Something to read: Crime and Punishment redux: that fixie case –via RoubaixCycling.cc

Whilst we were debating whether to dip our feet into this murky swamp, right now we would probably struggle to do a sufficiently good job of it. Fortunately, our friend over at RoubaixCycling has done the hard work for us. And there are a few things to deal with there. The first is driving, does it matter that cyclists generally cycle and drivers drive? No. The crucial aspect here is that the term ‘carriage’ operates (since the case of Taylor v Goodwin 1879) as a term defining any vehicle and including bicycles. That’s the key point. Source: Crime and Punishment … Continue reading Something to read: Crime and Punishment redux: that fixie case –via RoubaixCycling.cc

Something to read: Mid-Wales Micro Adventure – by @cyclestuffblog

We’re not the only ones embracing bikepacking this year. Over at CycleStuff, Simon shares his own adventure in the wilds of Mid Wales. Simon can always be relied upon for his excellent photos and this looks like it was a lot of fun. On Saturday, I headed into Powys for a micro-adventure* with two of my mountain biking/fell running/music loving/whisky sipping** buddies; Jules Carter and Matt Morris. Outside of adventure racing stuff like the Polaris/OMM, surprisingly this was the first time the three of us had engaged in any mountain bike packing. We were treated to a glorious […] via Mid … Continue reading Something to read: Mid-Wales Micro Adventure – by @cyclestuffblog

Something to read: The Impact of Road Projects in England

It is pretty widely understood, apparently outside political circles, that if you build roads you get more traffic. A report commissioned by the Campaign to Protect Rural England looked into the effects of major road projects and unsurprisingly found that yes, you do indeed get more traffic. CPRE commissioned consultants Transport for Quality of Life Community Interest Company (TfLQ) to examines the impacts of road schemes on traffic, the environment, the economy, road safety and land use. Source: The Impact of Road Projects in England – Campaign to Protect Rural England This is particularly pertinent to us here in South Wales, … Continue reading Something to read: The Impact of Road Projects in England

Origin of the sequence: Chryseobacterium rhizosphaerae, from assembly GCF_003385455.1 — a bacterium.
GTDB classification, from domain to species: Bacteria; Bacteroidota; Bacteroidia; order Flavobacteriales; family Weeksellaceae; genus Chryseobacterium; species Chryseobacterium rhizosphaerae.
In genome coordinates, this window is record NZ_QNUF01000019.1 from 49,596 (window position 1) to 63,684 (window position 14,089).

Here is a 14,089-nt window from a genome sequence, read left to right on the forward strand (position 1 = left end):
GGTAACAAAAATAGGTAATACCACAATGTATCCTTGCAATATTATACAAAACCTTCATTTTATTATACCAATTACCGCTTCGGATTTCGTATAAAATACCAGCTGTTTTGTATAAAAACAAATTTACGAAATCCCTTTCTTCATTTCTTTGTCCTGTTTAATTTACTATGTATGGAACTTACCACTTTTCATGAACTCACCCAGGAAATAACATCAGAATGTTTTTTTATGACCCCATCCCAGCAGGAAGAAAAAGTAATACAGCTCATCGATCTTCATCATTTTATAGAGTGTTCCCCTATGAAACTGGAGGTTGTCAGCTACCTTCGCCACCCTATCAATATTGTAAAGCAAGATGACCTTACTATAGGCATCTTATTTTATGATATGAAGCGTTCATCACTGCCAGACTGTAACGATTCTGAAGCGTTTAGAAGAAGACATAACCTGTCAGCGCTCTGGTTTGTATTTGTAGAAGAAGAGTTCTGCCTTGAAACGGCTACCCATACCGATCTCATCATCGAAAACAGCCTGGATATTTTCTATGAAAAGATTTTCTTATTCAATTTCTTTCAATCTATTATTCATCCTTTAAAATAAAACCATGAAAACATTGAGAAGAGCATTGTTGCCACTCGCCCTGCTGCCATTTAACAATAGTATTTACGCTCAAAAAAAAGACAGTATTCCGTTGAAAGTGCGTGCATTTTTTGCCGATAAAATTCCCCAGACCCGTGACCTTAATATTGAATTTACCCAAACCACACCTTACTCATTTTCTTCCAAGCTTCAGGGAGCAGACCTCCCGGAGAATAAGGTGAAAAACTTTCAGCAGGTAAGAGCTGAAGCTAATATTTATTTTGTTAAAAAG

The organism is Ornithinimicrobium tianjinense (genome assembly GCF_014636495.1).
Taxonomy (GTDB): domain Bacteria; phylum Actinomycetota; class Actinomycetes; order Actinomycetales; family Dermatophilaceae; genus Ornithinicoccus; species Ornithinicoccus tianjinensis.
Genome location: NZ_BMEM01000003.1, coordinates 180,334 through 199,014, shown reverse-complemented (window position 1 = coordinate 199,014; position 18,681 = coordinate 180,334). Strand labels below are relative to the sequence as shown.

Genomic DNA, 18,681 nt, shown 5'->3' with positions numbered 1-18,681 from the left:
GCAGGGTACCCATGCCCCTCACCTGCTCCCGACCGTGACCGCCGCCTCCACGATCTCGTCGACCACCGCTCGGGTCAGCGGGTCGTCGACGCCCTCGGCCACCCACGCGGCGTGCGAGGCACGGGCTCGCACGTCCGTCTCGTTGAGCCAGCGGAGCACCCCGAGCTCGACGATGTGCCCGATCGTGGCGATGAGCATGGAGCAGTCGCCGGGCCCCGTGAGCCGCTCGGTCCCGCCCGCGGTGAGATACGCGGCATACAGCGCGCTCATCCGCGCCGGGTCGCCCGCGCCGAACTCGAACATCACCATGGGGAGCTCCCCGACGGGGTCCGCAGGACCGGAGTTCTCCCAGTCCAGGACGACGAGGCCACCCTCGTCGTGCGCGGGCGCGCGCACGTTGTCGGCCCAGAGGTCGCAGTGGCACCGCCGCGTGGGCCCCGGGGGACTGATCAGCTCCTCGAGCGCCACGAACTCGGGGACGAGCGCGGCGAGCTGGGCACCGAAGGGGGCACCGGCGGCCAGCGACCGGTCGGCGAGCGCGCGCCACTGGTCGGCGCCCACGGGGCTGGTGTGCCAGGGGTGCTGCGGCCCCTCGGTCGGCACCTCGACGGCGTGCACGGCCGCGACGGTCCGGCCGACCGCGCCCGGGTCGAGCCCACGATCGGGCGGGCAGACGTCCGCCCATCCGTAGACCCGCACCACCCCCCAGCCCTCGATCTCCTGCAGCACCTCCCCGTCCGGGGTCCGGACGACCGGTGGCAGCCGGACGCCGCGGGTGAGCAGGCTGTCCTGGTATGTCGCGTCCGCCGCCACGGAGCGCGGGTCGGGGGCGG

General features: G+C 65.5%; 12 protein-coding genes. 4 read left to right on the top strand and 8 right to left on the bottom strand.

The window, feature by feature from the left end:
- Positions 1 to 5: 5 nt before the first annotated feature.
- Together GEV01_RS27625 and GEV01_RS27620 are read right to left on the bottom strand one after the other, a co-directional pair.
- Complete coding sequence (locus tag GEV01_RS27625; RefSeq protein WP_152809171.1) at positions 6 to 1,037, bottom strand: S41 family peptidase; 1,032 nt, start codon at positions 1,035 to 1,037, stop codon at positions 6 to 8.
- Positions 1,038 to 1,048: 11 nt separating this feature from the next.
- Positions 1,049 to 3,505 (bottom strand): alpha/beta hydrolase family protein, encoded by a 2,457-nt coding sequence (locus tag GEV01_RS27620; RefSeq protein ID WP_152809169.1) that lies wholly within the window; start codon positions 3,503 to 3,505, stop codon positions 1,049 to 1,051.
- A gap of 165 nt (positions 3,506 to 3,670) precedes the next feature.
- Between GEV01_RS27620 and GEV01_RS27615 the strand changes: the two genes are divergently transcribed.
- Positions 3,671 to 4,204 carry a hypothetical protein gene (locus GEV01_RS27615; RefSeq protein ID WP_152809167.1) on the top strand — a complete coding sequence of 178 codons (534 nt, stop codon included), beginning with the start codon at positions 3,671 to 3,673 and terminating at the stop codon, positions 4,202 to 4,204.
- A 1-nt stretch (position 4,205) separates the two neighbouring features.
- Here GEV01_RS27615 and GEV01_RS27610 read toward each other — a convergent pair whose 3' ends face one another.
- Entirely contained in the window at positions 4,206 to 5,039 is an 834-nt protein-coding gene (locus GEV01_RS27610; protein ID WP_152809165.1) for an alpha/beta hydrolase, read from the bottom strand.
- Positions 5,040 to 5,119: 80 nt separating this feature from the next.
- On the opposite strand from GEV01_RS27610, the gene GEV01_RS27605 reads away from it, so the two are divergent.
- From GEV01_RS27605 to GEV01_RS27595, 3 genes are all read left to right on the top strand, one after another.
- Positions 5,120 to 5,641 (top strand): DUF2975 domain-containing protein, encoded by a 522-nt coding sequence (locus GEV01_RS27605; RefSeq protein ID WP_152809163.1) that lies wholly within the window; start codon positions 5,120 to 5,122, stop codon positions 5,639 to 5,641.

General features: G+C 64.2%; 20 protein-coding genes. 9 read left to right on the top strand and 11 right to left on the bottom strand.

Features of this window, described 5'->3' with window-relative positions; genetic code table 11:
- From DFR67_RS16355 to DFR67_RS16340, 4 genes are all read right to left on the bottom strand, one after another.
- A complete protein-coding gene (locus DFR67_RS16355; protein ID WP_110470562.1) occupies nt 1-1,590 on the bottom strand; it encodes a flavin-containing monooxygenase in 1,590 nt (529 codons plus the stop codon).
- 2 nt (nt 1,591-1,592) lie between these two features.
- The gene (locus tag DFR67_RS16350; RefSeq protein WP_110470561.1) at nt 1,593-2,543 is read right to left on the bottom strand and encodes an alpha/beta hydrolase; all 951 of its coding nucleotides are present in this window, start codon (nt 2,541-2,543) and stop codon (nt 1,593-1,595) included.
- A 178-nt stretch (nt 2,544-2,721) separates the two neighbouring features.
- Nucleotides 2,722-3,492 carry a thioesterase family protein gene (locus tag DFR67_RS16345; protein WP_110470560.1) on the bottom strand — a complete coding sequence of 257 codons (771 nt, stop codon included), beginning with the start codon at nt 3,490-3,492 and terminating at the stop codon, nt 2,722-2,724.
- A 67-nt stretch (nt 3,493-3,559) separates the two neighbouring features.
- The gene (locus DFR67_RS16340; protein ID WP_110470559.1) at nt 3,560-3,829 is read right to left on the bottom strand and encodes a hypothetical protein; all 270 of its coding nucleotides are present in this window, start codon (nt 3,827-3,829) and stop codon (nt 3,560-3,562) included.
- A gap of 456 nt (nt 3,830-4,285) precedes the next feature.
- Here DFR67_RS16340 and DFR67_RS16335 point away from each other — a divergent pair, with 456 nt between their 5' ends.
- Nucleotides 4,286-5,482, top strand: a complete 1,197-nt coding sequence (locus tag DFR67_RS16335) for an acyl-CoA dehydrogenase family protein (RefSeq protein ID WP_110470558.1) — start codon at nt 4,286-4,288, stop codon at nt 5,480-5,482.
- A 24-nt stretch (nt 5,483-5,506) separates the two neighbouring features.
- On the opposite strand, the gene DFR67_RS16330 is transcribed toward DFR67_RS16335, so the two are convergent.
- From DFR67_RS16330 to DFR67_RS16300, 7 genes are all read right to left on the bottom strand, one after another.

Something to read: Rides of Way, by CyclingUK

Following a survey of over 11,000 off-road riders, CyclingUK has produced a report into the motivations, perceptions and habits of the UK’s growing mountain biking community. The survey was carried out jointly with OpenMTB, who you may remember from a gathering that was held to coincide with the Welsh Government’s consultation on improving access to the countryside back in September 2015. A first of its kind in the UK, Rides of Way provides unique insight into the current off-road cycling scene based on the 11,482 responses the initial survey received. Cycling UK believes the report will be of particular use … Continue reading Something to read: Rides of Way, by CyclingUK

Something to read: Driving…an extinction event –by West Midlands Police

West Midlands Police, the pioneering force behind #opclosepass are excelling themselves right now. Not only are they making waves across the UK with their close pass initiative, they are also producing some fantastic posts on their blog. Their latest one really is a thing of beauty. It’ll be uncomfortable reading for any petrolheads among you, but heartwarming for anyone who cycles, walks or just despairs at the quality of driving you see on today’s roads. Yet we have shown as a collective, us drivers and riders of mechanically propelled vehicles, that we are incapable of carrying the burden and shrug … Continue reading Something to read: Driving…an extinction event –by West Midlands Police

The Lion’s Share –via Singletrack Magazine

We have some more required reading for you today, courtesy of Bez. Here he rails against the fallacy that is the phrase “share the road”. It’s very long, spectacularly well evidenced and absolutely worth a read. The basic premise of mathematical equations holds absolutely true here: since the vehicles are different, if “Person A plus lorry” is deemed to be equal to “Person B plus bicycle” then it follows that Person A and Person B are not equal. This simple truth underpins the whole problem of defining people by their mode of transport: if we treat all road users as homogeneous … Continue reading The Lion’s Share –via Singletrack Magazine